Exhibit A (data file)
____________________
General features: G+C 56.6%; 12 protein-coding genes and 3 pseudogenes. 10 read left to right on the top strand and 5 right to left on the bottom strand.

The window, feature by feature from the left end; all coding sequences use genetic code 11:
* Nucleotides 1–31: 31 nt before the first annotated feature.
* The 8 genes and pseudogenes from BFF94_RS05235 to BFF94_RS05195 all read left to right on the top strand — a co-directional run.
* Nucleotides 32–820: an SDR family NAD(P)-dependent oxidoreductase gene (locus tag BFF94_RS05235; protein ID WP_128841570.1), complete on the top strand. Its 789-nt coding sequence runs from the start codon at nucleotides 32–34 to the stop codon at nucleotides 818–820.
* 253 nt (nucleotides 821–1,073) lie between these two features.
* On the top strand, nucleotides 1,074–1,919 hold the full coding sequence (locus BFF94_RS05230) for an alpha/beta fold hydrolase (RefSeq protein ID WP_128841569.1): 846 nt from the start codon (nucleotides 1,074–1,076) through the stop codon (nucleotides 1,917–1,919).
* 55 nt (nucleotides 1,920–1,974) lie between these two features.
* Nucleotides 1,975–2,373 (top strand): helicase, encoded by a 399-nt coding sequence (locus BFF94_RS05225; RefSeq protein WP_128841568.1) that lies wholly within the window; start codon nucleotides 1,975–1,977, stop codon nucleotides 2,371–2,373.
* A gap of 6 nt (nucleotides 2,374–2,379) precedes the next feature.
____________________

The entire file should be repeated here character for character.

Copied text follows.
General features: G+C 56.6%; 12 protein-coding genes and 3 pseudogenes. 10 read left to right on the top strand and 5 right to left on the bottom strand.

The window, feature by feature from the left end; all coding sequences use genetic code 11:
* Nucleotides 1–31: 31 nt before the first annotated feature.
* The 8 genes and pseudogenes from BFF94_RS05235 to BFF94_RS05195 all read left to right on the top strand — a co-directional run.
* Nucleotides 32–820: an SDR family NAD(P)-dependent oxidoreductase gene (locus tag BFF94_RS05235; protein ID WP_128841570.1), complete on the top strand. Its 789-nt coding sequence runs from the start codon at nucleotides 32–34 to the stop codon at nucleotides 818–820.
* 253 nt (nucleotides 821–1,073) lie between these two features.
* On the top strand, nucleotides 1,074–1,919 hold the full coding sequence (locus BFF94_RS05230) for an alpha/beta fold hydrolase (RefSeq protein ID WP_128841569.1): 846 nt from the start codon (nucleotides 1,074–1,076) through the stop codon (nucleotides 1,917–1,919).
* 55 nt (nucleotides 1,920–1,974) lie between these two features.
* Nucleotides 1,975–2,373 (top strand): helicase, encoded by a 399-nt coding sequence (locus BFF94_RS05225; RefSeq protein WP_128841568.1) that lies wholly within the window; start codon nucleotides 1,975–1,977, stop codon nucleotides 2,371–2,373.
* A gap of 6 nt (nucleotides 2,374–2,379) precedes the next feature.